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Reforming Turkey’s Democracy

The constitutional amendments approved by the referendum of April 16, 2017 are not only a positive step toward renewal of Turkish law and the structure of its election system, but also a step that initiates reform in all dimensions of Turkey’s political system. This commentary argues that Turkey’s transition to a presidential system marks the beginning of a reform process that will strengthen the relationship between the public and the government and will result in the transition of Turkey towards a full democracy. Accordingly, it analyzes some of the main changes that can be expected in the post referendum period.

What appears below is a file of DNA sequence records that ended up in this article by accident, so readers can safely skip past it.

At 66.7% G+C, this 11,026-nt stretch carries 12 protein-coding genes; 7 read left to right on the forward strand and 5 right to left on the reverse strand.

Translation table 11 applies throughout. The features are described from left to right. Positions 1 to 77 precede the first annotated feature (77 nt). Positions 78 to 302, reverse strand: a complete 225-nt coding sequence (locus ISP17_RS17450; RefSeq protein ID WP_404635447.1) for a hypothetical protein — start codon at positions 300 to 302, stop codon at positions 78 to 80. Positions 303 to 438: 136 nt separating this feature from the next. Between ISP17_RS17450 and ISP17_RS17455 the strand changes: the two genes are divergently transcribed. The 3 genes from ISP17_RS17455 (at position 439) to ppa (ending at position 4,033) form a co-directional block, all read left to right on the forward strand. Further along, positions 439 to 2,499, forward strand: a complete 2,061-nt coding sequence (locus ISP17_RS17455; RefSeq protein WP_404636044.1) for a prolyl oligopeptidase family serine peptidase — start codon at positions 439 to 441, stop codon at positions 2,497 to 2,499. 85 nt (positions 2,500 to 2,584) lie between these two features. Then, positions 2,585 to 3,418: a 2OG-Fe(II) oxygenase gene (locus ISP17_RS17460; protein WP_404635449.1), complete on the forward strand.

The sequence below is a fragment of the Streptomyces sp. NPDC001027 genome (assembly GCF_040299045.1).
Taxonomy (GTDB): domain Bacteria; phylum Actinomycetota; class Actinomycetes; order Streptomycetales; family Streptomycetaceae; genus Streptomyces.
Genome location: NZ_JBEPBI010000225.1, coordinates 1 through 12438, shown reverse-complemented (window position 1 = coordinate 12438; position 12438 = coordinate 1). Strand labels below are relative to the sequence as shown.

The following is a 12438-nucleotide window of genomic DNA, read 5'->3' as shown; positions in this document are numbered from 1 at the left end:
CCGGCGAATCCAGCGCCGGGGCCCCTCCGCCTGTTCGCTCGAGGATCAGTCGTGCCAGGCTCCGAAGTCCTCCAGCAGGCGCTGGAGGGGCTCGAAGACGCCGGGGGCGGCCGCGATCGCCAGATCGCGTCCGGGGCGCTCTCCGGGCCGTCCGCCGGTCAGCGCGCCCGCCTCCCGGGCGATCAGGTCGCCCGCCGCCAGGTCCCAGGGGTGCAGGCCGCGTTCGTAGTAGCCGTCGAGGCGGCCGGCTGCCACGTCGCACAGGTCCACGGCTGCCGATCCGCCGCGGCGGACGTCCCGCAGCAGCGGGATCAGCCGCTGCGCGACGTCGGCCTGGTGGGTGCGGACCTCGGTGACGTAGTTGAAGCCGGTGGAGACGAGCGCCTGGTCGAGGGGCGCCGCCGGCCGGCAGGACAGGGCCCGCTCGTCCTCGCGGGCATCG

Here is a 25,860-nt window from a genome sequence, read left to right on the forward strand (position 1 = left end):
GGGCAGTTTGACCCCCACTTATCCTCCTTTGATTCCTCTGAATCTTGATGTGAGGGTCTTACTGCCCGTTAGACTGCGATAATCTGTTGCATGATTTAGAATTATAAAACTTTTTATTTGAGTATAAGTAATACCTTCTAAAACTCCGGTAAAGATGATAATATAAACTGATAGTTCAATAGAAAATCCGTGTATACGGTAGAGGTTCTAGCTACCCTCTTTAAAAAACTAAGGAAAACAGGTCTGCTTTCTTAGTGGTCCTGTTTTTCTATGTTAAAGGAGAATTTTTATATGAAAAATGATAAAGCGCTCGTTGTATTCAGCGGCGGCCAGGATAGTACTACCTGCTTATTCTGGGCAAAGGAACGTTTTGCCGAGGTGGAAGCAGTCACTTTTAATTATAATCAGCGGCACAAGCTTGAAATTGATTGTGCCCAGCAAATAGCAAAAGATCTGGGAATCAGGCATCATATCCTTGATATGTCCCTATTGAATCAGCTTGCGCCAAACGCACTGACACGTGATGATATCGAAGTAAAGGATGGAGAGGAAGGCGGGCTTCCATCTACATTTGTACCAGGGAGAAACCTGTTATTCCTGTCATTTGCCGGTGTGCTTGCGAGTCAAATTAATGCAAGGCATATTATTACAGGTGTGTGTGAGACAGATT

Reforming Turkey s Democracy
Banners picturing Prime Minister Binali Yıldırım (R) and Devlet Bahçeli (L), the leader of the Nationalist Movement Party, call the Turkish people to vote “Yes” in the April 16 referendum. March 24, 2017. AFP PHOTO / ADEM ALTAN

Introduction

The date April 16, 2017 points to a new phase in Turkey’s battle to become a full democracy. This new period can be defined as the last phase in the complete dissolution of the fascistic-institutional dominance that had acted as a determinant at several levels of Turkish political life since the proclamation of the Republic. The constitutional amendments approved by the referendum of April 16, 2017 are not only a positive step toward renewal of Turkish law and the structure of its election system, but also a step that initiates reform in all dimensions of Turkey’s political system. 

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